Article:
I appreciate you sharing your personal experiences. There doesnt need to be a particular point to your posts. Just sharing is enough. I can connect with alot of what you write and feel less alone in my journey. I was just thinking today about the changes in my husband's beliefs and how it's impacting us and considered writing about that. Thanks for the inadvertant nudge.

HeIsSailing said...

DoOrDoNot, I hear and read so many horror stories about broken marraiges caused by one member leaving the religous faith. It is more encouraging and good to read stories about marraiges where husband and wife word with and influence each other. We are allowed to change. I think that understanding and accomidation is a sign of maturity. I would love to read your story - so get writing! ;-)

Anonymous said...

So, I will ask.

Why should I believe anything you have to say about your "deconversion"?

Do you expect me to take it on faith? LOL!

Here's the deal, there is something about your story that does not add up...you say Rosemary finally says she is an atheist and you don't think this is worth pursuing?

I'll be blunt...I think that a new tacitic, and is IS an excellent one, arranged to present a "doubt" blog as if there is still "searching" going on, which will have a greater chance of drawing Christians in than does the "New" Atheist Militant approach which offends a lot of people.

Given you anonymity, I think my hypothesis fits the facts.

And what is this "rude" answer? No answer at all, which allows you to actually avoid answering and flip is back on the Doubter of Your Story.

And since you think we live in a Godless Universe, I will make my own rules. If there is no god to tell me what to do, you sure aint'going to, pal!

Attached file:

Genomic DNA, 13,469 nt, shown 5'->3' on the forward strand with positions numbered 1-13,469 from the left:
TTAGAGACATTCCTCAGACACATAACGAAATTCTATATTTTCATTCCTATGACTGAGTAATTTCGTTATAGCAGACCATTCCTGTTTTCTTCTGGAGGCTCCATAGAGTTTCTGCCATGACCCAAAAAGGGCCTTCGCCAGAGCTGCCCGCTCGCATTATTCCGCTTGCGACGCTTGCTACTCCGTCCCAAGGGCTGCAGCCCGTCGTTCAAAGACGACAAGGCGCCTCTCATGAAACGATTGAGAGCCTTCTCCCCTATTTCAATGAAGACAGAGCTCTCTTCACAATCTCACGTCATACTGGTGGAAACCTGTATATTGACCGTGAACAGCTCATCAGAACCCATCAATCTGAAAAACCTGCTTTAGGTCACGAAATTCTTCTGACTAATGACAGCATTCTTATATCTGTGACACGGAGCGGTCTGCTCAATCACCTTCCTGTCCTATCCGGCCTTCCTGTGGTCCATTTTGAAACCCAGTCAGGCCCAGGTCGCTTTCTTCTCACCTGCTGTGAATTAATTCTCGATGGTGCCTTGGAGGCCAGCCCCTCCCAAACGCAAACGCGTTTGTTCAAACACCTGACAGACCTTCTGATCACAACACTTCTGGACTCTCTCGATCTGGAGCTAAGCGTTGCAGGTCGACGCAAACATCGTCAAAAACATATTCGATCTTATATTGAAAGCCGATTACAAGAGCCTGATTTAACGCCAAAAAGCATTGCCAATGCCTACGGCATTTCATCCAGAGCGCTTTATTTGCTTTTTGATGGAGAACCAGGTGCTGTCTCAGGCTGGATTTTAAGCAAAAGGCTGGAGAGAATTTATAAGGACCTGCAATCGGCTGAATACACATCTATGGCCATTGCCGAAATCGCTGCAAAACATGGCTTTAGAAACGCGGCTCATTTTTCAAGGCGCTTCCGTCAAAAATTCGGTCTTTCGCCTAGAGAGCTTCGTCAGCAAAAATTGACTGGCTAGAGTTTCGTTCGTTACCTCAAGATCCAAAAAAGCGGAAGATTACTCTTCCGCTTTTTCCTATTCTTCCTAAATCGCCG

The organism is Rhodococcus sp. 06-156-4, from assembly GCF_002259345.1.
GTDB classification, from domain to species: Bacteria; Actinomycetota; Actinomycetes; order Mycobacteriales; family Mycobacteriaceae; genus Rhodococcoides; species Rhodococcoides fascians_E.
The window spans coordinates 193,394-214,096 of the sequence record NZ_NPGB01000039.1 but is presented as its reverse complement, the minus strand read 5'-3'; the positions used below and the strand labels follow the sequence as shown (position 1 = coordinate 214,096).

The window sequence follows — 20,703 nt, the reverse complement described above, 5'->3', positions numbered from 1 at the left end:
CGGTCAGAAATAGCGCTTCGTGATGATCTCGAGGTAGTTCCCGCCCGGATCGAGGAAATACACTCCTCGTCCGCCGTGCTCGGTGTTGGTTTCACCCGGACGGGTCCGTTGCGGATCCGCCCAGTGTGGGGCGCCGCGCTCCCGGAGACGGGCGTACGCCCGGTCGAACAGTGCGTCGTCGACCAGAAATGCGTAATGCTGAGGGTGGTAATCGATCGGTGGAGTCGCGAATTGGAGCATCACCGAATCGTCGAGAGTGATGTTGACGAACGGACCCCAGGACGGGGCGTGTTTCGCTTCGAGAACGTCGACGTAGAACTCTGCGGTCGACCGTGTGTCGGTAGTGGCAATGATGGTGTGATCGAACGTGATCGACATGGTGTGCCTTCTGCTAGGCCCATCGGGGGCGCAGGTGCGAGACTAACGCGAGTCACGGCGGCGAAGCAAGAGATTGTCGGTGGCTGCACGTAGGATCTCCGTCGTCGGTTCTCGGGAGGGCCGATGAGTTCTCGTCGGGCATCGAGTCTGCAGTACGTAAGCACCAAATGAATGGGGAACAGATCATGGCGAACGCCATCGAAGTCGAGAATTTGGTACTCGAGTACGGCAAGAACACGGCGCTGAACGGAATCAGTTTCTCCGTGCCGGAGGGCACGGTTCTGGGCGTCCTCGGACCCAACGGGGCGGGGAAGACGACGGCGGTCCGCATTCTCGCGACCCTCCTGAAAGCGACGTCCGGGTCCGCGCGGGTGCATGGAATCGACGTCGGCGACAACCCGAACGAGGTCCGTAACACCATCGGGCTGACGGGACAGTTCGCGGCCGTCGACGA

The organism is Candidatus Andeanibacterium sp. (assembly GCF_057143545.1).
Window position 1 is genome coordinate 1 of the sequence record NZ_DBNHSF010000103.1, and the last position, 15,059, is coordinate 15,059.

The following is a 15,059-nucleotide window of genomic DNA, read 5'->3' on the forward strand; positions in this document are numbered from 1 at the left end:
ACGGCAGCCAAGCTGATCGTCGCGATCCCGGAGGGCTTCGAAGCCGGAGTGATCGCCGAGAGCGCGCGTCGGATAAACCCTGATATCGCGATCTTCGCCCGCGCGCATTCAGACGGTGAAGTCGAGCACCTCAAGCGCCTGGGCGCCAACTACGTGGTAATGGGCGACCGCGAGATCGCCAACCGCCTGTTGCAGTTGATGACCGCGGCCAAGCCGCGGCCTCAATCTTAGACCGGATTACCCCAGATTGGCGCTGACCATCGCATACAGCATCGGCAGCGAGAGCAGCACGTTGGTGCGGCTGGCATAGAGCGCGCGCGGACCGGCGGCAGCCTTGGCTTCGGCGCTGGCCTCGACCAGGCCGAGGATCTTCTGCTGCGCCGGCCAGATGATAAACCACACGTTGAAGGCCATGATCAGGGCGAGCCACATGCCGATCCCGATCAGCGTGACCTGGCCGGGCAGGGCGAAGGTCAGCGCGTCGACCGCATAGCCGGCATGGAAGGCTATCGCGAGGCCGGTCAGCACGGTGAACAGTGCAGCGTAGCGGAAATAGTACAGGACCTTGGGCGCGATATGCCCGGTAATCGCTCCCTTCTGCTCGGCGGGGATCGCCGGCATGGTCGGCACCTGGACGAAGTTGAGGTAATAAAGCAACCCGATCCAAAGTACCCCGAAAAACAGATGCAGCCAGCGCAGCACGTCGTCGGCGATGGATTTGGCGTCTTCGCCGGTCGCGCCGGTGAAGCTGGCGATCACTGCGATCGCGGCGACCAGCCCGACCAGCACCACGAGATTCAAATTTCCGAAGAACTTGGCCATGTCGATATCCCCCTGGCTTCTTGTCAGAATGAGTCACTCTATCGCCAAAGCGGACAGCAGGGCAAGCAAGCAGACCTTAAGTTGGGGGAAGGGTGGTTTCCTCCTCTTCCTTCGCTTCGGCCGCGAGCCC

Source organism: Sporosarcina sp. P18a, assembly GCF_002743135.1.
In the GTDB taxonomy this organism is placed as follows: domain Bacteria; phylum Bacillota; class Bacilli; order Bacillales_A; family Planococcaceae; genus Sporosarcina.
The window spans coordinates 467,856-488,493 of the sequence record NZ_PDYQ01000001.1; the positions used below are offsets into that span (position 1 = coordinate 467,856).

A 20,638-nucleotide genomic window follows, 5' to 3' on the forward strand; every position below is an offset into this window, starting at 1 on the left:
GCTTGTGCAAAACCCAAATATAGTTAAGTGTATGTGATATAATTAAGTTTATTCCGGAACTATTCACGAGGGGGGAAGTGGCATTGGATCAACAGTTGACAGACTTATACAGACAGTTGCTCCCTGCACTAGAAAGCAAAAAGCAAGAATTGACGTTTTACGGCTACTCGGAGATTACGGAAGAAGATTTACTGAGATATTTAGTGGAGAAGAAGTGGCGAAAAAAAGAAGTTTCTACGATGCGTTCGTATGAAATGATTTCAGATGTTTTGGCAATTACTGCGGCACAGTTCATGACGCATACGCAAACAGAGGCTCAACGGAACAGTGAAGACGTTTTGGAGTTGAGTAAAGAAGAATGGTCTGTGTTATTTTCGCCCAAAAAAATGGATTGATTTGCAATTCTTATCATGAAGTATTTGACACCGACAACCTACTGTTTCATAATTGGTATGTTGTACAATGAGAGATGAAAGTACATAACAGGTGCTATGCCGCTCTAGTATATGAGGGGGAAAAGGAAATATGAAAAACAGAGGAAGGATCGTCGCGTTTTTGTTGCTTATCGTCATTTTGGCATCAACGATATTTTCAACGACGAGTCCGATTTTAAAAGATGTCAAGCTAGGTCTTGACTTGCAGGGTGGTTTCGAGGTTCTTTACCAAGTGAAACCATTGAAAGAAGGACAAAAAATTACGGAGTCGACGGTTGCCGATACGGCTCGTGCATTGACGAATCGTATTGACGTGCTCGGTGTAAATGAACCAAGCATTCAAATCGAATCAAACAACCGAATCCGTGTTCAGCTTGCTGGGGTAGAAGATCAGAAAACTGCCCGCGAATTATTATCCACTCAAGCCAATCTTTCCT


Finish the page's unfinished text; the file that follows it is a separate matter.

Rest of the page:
Jeremy

Anonymous said...

I agree with your last statement in the original post, sailing, that there is an advantage to remaining anonymous.

And that is that you can claim any darn thing you want and not have to verify any of it.

Why, you could even be an atheist posing as a doubter!

But i know an atheist would never do that, 'cause they are "good" people


Also Anonymous

HeIsSailing said...

Anonymous sez:
"So, I will ask. Why should I believe..."

Hilarious! Whatever. Hit the bricks, Troll. I am finished talking with you.

Grace said...

I think we are all on a spiritual journey that lasts throughout life.

I had mentioned this on another blog, but I do think honest doubt and questioning is part of coming to mature faith, not it's enemy.

It sounds as if you, and Rosemary have a wonderful relationship.

Emanuel Goldstein said...

"Sailing", it looks like anonymous was on to something.

And Grace, "sailing" is not "doubting".

He knows what he believes, and it isn't in Christianity.


Also Anonymous

Reason's Whore said...

HIS, very nice, thank you for sharing. I think it was great that you didn't say anything to your wife but felt okay to let her think about her own beliefs and come to her own conclusion in her own time. It sounds to me like you have not been pushing atheism or your own beliefs at all.